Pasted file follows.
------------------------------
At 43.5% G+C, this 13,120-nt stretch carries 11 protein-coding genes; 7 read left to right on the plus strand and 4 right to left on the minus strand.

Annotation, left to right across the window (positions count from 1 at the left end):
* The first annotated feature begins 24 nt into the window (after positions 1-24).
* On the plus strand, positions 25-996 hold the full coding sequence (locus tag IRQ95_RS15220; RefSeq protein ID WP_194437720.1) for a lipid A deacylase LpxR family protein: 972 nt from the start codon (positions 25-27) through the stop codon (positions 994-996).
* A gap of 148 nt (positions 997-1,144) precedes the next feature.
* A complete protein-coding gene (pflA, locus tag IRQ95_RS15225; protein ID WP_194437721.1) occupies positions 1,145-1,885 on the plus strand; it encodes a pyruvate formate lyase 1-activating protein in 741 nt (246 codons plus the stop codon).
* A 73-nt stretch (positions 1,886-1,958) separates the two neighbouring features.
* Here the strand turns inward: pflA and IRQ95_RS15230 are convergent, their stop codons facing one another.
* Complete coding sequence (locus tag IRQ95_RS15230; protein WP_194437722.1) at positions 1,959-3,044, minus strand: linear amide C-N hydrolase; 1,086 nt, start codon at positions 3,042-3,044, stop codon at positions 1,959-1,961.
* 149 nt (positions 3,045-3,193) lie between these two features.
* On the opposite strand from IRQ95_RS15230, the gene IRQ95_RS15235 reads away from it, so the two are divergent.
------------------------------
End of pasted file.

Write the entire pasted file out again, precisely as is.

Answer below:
At 43.5% G+C, this 13,120-nt stretch carries 11 protein-coding genes; 7 read left to right on the plus strand and 4 right to left on the minus strand.

Annotation, left to right across the window (positions count from 1 at the left end):
* The first annotated feature begins 24 nt into the window (after positions 1-24).
* On the plus strand, positions 25-996 hold the full coding sequence (locus tag IRQ95_RS15220; RefSeq protein ID WP_194437720.1) for a lipid A deacylase LpxR family protein: 972 nt from the start codon (positions 25-27) through the stop codon (positions 994-996).
* A gap of 148 nt (positions 997-1,144) precedes the next feature.
* A complete protein-coding gene (pflA, locus tag IRQ95_RS15225; protein ID WP_194437721.1) occupies positions 1,145-1,885 on the plus strand; it encodes a pyruvate formate lyase 1-activating protein in 741 nt (246 codons plus the stop codon).
* A 73-nt stretch (positions 1,886-1,958) separates the two neighbouring features.
* Here the strand turns inward: pflA and IRQ95_RS15230 are convergent, their stop codons facing one another.
* Complete coding sequence (locus tag IRQ95_RS15230; protein WP_194437722.1) at positions 1,959-3,044, minus strand: linear amide C-N hydrolase; 1,086 nt, start codon at positions 3,042-3,044, stop codon at positions 1,959-1,961.
* 149 nt (positions 3,045-3,193) lie between these two features.
* On the opposite strand from IRQ95_RS15230, the gene IRQ95_RS15235 reads away from it, so the two are divergent.